It has now been 7 months since the UK was first locked down due to Covid-19. In that time, we have seen dramatic changes across the nation, shaping the way we are responding to the virus. In an ever changing landscape, the Thursday night clap, Sir Tom Moore’s fundraising efforts and the toilet paper shortages seem a long time ago. Where we were once (relatively) happy to effectively close down the country, the population has become fatigued with lockdown restrictions and unclear messaging from the government, which seems to change its mind arbitrarily each week.
In this podcast, Caroline brings her experience working with the NHS team that manages the supply chain for Covid-19 testing kits around the UK to the table; she is joined by Ian and Ahmed with Georgia as our host.
Behavioural science is at the core of today’s conversation. Messaging is vital during the pandemic but simple tricolons such as ‘stay at home, protect the NHS, save lives’ and ‘hands, face, space’ have given way to more confusing and varied advice. Part of the problem is that the advice is changing each week and the advice given differs between areas. But the key question really is how to avoid the continuation of this confusion and clarify a situation that is becoming increasingly nuanced without over-simplification.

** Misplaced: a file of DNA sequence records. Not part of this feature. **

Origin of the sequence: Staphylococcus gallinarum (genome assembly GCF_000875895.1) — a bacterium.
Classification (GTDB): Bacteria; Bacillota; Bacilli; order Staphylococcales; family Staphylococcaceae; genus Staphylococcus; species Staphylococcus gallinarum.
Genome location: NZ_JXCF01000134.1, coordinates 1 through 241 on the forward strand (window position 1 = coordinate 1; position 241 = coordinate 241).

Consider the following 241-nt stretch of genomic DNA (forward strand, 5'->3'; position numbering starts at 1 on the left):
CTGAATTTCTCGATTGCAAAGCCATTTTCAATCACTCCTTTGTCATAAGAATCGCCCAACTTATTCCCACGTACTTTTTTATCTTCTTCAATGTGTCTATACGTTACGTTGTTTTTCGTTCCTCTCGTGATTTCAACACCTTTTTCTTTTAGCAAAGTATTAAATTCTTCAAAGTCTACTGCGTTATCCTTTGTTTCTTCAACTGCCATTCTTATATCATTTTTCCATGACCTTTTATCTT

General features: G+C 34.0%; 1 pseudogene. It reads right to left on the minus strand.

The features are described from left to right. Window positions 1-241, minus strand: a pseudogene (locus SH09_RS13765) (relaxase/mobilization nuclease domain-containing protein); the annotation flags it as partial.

Of course, behavioural science and messaging are just one aspect to managing the spread of the virus. Track and trace must also live up to expectations, particularly when so much of the messaging emphasises its role. Timing is key for all testing and for it to scale effectively in the future, we need more lab techs to manage the workload as well as faster methods.
Which leads us to the implications of short-term and long-term planning. It is now clear for everyone to see that Covid-19 is not a short term problem and it is fair to assume that there will be pandemics in the future. Though the UK was one of the better prepared nations, we have been hit hard by the pandemic and have the third highest number of recorded coronavirus deaths in the world. There has never been a better time to learn from our experiences, be critical about how we have handled this pandemic and create long-term plans for the future of our health.